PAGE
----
Tuesday, March 30, 2010

Maracujá

Maracujá!!
deserves more than two exclamation marks!! ! It is another iconic fruit native to Brasil (and Paraguay and northern parts of Argentina; now also enjoyed in several other tropical areas thanks to food globalization) this variety is yellow and pretty big compared to the little purple kind found in other places. As you can see compared to my hand, they are about the size of a grapefruit. These have a lof dimples in them but I'm not sure if that's common of the ripe ones or what, but I see a lot of them very dimply.

The rind is shiny, light, and airy and pretty thin. Inside are a lot of dark seeds with yellowish pulp around them. The video below shows the inside bettter.


video

Maracujá is very popular as mixed into drink, or by itself as a juice blended in the liquidificador (blender) and then run through a colander.

This fruit tends to have calming effects, which I personally attest to. My mãe sometimes brings a glass of suco de maracujá to me while I'm studying, and there's no way I can reject it. A few minutes later I am falling a sleep! [although that might just also be an effect of the reading, (thanks mom, I guess I inherited that trait)]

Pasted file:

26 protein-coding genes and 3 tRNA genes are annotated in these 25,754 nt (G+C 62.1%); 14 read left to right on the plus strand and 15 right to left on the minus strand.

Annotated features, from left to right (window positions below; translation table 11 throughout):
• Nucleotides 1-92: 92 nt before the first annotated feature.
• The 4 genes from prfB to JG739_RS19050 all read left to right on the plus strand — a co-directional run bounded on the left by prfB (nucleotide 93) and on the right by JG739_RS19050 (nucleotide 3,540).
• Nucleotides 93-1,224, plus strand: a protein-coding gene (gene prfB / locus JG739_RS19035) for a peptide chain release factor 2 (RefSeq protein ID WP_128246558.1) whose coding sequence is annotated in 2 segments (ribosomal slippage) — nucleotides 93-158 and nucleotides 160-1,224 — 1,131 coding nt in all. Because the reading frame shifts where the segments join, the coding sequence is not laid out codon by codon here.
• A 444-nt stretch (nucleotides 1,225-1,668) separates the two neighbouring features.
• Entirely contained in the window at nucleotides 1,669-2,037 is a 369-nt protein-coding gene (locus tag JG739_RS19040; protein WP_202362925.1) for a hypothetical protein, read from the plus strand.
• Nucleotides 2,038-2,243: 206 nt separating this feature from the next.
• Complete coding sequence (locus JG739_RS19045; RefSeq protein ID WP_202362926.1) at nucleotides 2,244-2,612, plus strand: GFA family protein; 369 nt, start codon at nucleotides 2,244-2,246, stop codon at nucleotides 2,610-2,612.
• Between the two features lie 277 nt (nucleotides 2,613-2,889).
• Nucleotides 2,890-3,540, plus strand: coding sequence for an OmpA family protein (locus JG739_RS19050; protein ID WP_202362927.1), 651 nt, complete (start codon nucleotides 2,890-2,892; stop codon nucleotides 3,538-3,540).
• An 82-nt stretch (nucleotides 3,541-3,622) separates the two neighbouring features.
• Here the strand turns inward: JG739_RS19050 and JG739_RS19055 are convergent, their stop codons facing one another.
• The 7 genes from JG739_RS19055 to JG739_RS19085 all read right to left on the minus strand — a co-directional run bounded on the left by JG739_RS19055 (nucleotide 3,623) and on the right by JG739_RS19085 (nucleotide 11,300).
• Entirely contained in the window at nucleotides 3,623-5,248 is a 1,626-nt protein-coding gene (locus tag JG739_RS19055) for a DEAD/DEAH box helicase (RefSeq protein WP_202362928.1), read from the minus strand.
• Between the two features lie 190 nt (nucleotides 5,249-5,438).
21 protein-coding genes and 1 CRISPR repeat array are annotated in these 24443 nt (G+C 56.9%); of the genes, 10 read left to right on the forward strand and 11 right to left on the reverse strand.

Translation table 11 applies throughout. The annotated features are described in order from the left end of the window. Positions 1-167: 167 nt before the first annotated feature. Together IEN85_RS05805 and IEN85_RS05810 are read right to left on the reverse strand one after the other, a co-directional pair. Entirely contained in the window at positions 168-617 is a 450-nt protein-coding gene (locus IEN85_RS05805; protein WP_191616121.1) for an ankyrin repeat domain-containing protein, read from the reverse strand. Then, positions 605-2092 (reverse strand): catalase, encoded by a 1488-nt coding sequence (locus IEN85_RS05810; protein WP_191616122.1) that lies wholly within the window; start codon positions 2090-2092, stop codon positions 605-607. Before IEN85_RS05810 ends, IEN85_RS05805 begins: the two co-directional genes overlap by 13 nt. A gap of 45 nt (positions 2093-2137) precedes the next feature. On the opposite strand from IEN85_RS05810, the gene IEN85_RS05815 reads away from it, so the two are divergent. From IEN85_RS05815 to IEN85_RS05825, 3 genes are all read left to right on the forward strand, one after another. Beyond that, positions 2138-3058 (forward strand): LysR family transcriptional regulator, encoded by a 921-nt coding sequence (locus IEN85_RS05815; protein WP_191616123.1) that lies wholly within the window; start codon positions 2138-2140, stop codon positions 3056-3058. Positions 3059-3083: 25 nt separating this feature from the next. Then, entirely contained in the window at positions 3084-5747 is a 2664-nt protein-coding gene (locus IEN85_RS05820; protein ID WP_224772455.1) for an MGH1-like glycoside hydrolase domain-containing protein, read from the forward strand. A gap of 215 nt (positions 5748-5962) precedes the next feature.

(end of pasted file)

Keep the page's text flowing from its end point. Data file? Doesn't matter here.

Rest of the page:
Passionflower is also used in relaxing teas to ease tension or stress. (I am all into herbal medicine. yeah!) And is it also the most beautiful flower I have ever seen.

At a farmer's market selling maracujá in bunches.


I had taken a large gulp of the drink above thinking it was maracujá juice and it was maracujá liquor! hahaha, it burned but it was delicious.

And of course the famous maracujá mousse, which I have mentioned before a few times.

The maracujá seeds are also sometimes placed at the top of such desserts for decorative purposes.

[photo by Patricia Scarpin]
I want to try some of these!! :) yummmy.

1 comment:

  1. Wow, todo se ve muy rico, y se que le licor de maracuya sabe delicioso, gracias a que alguien que yo conozco... me dio a probar, felcicidades seguire leyendo este interesante blog de Brazil.

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